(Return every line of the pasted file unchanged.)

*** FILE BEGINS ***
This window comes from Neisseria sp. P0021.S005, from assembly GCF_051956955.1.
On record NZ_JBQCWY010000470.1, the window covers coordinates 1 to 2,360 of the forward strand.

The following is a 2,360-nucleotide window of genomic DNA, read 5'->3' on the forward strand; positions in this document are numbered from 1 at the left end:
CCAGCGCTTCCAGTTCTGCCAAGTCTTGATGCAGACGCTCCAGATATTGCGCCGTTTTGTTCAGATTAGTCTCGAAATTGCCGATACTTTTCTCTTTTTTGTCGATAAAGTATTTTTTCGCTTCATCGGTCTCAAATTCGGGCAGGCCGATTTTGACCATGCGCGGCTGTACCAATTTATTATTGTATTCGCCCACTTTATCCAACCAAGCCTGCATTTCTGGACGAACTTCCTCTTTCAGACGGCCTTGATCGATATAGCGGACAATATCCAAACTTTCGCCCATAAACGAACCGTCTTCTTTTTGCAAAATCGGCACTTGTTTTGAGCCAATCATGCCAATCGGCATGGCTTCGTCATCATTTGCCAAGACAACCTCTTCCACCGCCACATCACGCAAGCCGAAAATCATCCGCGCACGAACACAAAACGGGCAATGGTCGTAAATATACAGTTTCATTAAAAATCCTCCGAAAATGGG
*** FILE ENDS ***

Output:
This window comes from Neisseria sp. P0021.S005, from assembly GCF_051956955.1.
On record NZ_JBQCWY010000470.1, the window covers coordinates 1 to 2,360 of the forward strand.

The following is a 2,360-nucleotide window of genomic DNA, read 5'->3' on the forward strand; positions in this document are numbered from 1 at the left end:
CCAGCGCTTCCAGTTCTGCCAAGTCTTGATGCAGACGCTCCAGATATTGCGCCGTTTTGTTCAGATTAGTCTCGAAATTGCCGATACTTTTCTCTTTTTTGTCGATAAAGTATTTTTTCGCTTCATCGGTCTCAAATTCGGGCAGGCCGATTTTGACCATGCGCGGCTGTACCAATTTATTATTGTATTCGCCCACTTTATCCAACCAAGCCTGCATTTCTGGACGAACTTCCTCTTTCAGACGGCCTTGATCGATATAGCGGACAATATCCAAACTTTCGCCCATAAACGAACCGTCTTCTTTTTGCAAAATCGGCACTTGTTTTGAGCCAATCATGCCAATCGGCATGGCTTCGTCATCATTTGCCAAGACAACCTCTTCCACCGCCACATCACGCAAGCCGAAAATCATCCGCGCACGAACACAAAACGGGCAATGGTCGTAAATATACAGTTTCATTAAAAATCCTCCGAAAATGGG